Fort Eustis Warrior in Transition to compete at first-ever Warrior Games
April 26, 2010
- Fort Eustis Warrior in Transition chosen to compete in Warrior Games
"A regular walk around Wal-Mart is like a PT (physical training) test for me," he said explaining how undergoing rehabilitation for his amputated right leg is harder than a normal day of work.
Sgt. Daniel Lopez, a Warrior in Transition assigned to the Fort Eustis Warrior Transition Unit, was home for nine days in 2006 after finishing a tour of duty in Iraq when he stopped to change a flat tire on his car. What the Long Island, N.Y., native had avoided in Iraq for 15 months, he sustained on a New Jersey highway when he was struck by an out-of-control vehicle. Lopez's right leg from mid-thigh down was mangled and after 21 surgeries was amputated.
A former member of the 396th Harbor Master, 11th Transportation Battalion, 7th Sustainment Brigade, Lopez joined the WTU in July 2008 to begin learning how to live without his leg.
"He is one of the hardest-working WTs I have seen focused on his rehabilitation," said Capt. Don Little, WTU commander. "He is constantly at the gym or the pool; his determination is unbelievable."
When the first-ever Warrior Games was announced in January, Little thought Lopez would be a perfect candidate. The Warrior Games, a sports competition for wounded servicemembers hosted by the U.S. Olympic Committee, will be in Colorado Springs, Colo., from May 10 to 14. Events include shooting, swimming, archery, track and field, cycling, volleyball and basketball. The Warrior Games athletes are classified into categories of injuries, including mental injuries like Post Traumatic Stress Disorder and traumatic brain injuries.
Lopez submitted an application, which included a lengthy questionnaire about his strengths and weaknesses, to the U.S. Army Warrior Transition Command and the U.S. Olympic Committee. He was selected as one of the 100 Soldiers out of a pool of 9,000 wounded servicemembers to compete for the Army team. Another 100 servicemembers from the Navy, Air Force, Marine Corps and Coast Guard will fill out the total competition of 200 athletes.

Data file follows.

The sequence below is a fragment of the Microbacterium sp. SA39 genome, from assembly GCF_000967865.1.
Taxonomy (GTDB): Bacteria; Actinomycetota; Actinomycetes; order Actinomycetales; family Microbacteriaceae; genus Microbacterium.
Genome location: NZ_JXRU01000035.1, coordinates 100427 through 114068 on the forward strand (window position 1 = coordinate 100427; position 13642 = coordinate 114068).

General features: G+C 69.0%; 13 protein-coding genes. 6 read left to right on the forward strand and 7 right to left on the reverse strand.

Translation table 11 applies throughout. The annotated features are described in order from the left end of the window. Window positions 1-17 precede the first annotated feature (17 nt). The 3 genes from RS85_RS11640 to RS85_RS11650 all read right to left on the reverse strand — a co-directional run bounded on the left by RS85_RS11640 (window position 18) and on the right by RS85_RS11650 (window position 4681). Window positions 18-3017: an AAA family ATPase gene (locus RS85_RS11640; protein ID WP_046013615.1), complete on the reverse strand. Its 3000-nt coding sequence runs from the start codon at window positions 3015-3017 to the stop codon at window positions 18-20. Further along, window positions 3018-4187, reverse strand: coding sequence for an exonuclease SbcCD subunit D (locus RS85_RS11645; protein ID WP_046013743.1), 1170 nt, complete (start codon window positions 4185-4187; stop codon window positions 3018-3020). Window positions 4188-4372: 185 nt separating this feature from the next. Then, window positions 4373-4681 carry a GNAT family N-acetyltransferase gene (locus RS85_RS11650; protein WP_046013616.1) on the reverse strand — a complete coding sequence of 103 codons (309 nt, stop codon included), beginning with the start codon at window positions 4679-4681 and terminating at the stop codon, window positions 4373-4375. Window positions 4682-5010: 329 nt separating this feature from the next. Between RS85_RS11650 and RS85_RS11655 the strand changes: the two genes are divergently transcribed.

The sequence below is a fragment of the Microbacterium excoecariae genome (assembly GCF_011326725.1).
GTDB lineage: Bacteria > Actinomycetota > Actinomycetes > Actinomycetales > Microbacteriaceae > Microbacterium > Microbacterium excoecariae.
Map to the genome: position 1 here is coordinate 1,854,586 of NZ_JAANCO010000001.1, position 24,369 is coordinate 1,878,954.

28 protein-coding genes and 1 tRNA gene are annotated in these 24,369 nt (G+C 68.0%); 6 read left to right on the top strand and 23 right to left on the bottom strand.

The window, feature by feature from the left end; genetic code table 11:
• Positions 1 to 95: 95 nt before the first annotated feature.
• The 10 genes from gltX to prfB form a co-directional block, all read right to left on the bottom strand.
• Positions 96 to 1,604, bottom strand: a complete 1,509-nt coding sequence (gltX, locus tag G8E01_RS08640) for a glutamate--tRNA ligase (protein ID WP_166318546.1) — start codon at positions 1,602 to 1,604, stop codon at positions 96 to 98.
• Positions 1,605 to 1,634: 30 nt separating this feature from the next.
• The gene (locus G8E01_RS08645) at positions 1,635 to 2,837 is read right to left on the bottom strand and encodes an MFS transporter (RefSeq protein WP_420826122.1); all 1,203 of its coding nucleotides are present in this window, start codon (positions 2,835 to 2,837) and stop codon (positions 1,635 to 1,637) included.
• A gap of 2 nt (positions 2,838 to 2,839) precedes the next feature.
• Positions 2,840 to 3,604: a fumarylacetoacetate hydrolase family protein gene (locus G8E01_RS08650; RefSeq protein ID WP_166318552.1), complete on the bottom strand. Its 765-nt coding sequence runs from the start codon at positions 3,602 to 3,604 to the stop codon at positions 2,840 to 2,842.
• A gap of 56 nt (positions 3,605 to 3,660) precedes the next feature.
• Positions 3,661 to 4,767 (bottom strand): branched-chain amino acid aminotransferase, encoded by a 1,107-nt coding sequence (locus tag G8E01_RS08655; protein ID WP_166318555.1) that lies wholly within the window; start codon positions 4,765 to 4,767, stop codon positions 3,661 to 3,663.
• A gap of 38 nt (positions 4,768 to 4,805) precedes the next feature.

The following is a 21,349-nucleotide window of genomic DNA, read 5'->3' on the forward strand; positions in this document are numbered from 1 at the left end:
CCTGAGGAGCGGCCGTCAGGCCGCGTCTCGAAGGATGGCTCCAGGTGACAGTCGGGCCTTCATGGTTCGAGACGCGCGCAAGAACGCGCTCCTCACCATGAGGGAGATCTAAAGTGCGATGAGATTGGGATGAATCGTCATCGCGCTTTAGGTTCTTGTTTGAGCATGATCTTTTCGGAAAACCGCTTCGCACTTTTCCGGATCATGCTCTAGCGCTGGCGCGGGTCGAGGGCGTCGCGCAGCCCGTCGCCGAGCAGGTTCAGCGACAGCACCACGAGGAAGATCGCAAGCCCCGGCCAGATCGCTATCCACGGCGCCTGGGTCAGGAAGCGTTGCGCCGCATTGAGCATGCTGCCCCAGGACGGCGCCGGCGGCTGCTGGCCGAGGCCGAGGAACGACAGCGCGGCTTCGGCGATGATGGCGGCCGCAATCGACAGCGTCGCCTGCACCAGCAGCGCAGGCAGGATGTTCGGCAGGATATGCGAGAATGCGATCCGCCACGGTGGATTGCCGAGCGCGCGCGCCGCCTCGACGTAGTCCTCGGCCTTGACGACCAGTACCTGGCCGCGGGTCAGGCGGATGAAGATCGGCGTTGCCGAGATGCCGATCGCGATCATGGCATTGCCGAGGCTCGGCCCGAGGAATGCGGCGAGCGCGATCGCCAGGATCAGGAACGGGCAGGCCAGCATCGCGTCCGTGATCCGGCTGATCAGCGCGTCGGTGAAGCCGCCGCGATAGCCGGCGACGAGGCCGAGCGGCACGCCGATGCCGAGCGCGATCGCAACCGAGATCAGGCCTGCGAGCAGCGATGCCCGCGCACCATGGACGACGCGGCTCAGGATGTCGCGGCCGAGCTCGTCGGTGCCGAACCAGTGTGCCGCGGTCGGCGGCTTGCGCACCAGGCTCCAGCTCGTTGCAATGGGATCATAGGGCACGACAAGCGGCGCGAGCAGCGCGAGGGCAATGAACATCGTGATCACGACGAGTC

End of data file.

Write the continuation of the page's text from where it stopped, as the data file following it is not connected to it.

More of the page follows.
Lopez was chosen as the primary Army competitor to participate in the 50 meter backstroke and 10k bike ride using a hand bike, and he will also compete as a team member in the relay swim and sitting volleyball. He believes his best event will be the relay swim with his biggest weakness in the 10k bike ride.
Lopez started training on his own in February for his events, following a regiment he found online.
"My biggest worry is I might be at a disadvantage due to not having a trainer like the other (athletes) may have," said Lopez. "My whole training has been on my own."
During his training, Lopez started swimming laps each day at the Fort Eustis Anderson Field House or Aquatic Center. He caught the attention of some of the lifeguards on duty and they encouraged him to obtain his lifeguard certification. Lopez, now a certified lifeguard, is considering attending a lifeguard instructor class.
"To see somebody with his disability accomplishing what he is doing, it's inspiring," said Mark Zephir, a Fort Eustis lifeguard who has watched Lopez train at the pools. "He definitely grabs life by the horns."
Even though Lopez doesn't have a trainer, he does have a workout buddy: his 9-year-old son Daniel Lopez Jr. who is training for boxing.
"My motivation to compete is my son," the senior Lopez said. "I want to show him, no matter what happens, you can do anything you want."